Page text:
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Kvadrat Sunniva 3 Fabric

by Raf Simons
for Kvadrat

Bring­ing a painterly use of color to the inte­rior, Sunniva 3 from Kvadrat blends colors and surface textures to create a fabric that, from a distance, appears to be a rich, even tone, but close-to, reveals some­thing more complex. Each color­way brings together two wool tones, woven into a subtle, tweed-like pattern, which is then given a glossy sheen due to the linen-viscose yarn.

Sunniva 3 is offered in thirty-five sophis­ti­cated colors. Along­side a wide selec­tion of neutrals and basics is a warm group of soft browns and clay and brick tones, as well as a cooler selec­tion of greys and greens, ranging from light aqua to dark forest. Addi­tional hues of pink and dark red also create a grown-up, mascu­line, and elegant palette.

Raf Simons

In just two decades, the Belgian designer Raf Simons has headed four of the world’s most prestigious fashion houses, transformed the silhouette of men’s fashion, and reimagined the way street style and fine art can influence design. Restless and yet fully-actualized in his aesthetic from the start, Simons continually manages to surprise while reasserting his sharp, fearless vision.

Simons studied industrial and furniture design in Genk, but an internship at Walter Van Beirendonck set the stage for his life in fashion. In 1995, he founded his own menswear label, specializing in razor-thin suiting. By the turn of the century, men around the world had tightened up their apparel. Two months before 9/11, Simons showed a controversial collection accessorized by face-coverings and lit flares. Four years later, he introduced sex appeal to minimalism as head of men’s and womenswear for Jil Sander. In 2012, Dior came calling; in response, he provided edgy takes on smoking suits and pastel couture as creative director. Simons shocked the industry by resigning in 2016, launching a collection under his own name that applied Robert Mapplethorpe’s homoerotic photography to streetwear, then joining Americana icon Calvin Klein as chief creative officer. His kitsch collaborations with Sterling Ruby and taxicab-yellow makeover of John Pawson’s minimalist temple of a Madison Avenue flagship attracted major attention, but after two years Simons moved on again.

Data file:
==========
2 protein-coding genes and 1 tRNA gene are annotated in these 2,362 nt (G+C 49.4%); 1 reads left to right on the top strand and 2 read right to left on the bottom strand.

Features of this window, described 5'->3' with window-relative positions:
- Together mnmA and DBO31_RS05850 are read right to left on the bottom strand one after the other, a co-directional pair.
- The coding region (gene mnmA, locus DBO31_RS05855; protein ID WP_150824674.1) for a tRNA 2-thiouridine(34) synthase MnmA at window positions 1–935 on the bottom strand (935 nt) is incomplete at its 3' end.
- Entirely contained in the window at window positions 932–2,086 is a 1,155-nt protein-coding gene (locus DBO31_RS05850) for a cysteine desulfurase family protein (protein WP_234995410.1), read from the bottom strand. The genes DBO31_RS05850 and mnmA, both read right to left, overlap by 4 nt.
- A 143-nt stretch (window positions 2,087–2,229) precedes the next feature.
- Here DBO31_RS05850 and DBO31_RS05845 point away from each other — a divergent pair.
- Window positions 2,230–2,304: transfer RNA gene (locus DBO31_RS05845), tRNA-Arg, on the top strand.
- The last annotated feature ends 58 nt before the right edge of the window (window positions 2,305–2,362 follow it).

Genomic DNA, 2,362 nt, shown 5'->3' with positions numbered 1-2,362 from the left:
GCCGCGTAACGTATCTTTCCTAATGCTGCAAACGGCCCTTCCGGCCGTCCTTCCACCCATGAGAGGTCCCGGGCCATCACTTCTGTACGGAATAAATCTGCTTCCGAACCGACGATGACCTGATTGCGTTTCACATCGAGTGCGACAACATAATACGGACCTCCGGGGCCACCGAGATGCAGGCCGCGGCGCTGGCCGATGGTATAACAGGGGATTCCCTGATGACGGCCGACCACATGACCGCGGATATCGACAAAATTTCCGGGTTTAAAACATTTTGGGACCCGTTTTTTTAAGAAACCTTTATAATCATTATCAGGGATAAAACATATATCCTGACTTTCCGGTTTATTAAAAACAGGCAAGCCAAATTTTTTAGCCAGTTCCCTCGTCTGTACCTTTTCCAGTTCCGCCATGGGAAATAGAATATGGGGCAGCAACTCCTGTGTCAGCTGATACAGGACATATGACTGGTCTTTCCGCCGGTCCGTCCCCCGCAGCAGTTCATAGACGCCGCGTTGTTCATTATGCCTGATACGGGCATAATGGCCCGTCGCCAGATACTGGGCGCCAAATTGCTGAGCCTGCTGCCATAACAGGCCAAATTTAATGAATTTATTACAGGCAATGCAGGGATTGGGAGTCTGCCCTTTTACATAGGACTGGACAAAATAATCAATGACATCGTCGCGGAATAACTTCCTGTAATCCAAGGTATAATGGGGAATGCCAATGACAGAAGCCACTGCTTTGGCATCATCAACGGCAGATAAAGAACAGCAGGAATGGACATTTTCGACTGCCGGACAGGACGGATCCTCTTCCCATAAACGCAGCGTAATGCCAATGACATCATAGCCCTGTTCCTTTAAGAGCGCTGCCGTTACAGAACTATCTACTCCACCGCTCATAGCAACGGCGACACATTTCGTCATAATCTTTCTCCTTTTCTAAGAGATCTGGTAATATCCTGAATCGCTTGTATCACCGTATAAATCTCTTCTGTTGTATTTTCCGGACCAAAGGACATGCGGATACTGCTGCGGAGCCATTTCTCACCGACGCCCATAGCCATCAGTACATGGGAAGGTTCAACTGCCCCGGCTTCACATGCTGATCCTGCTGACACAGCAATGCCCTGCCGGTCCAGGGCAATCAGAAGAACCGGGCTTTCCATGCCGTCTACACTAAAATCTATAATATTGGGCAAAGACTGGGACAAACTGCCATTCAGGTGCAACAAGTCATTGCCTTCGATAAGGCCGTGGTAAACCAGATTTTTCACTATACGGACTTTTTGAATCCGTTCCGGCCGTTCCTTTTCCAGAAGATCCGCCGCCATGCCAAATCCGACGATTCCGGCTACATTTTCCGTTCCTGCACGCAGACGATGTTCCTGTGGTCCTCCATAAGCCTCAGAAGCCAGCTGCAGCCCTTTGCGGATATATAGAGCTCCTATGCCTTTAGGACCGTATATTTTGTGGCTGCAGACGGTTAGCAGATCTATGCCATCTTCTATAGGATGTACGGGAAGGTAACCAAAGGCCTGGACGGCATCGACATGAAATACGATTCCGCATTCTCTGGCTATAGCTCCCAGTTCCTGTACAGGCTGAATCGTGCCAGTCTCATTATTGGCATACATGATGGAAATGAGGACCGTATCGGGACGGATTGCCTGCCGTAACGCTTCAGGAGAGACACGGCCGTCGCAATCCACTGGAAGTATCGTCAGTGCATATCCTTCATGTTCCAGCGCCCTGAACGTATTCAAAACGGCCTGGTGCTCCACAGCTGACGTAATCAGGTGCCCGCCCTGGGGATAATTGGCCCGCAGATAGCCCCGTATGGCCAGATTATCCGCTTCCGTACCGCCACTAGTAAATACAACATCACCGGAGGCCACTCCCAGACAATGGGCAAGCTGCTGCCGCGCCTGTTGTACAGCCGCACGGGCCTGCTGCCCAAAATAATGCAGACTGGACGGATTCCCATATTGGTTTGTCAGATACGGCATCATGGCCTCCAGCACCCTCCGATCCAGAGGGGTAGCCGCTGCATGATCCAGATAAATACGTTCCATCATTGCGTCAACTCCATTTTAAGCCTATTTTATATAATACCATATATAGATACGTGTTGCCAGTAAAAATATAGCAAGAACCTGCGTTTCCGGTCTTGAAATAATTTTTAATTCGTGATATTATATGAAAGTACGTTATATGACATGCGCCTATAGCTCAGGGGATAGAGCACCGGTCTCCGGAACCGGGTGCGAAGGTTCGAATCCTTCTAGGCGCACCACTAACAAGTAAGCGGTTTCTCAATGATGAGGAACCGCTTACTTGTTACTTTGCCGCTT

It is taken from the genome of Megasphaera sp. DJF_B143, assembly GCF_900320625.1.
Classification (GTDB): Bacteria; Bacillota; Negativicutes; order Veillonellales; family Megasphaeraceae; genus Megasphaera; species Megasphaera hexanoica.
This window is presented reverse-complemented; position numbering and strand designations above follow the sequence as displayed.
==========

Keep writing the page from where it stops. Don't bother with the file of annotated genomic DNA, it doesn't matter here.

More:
In 2014, Simons initiated an ongoing collaboration with Kvadrat, utilizing the Danish master’s innovative textiles in a Calvin Klein collection. The apparel was such a success that the pair decided to bring the fabrics home, for a series of textile collections marrying Simon’s severe wit and Kvadrat’s peerless fabrications. Meanwhile, the catwalk came calling again: in April 2020, Simons joined Prada in the role of co-creative director.

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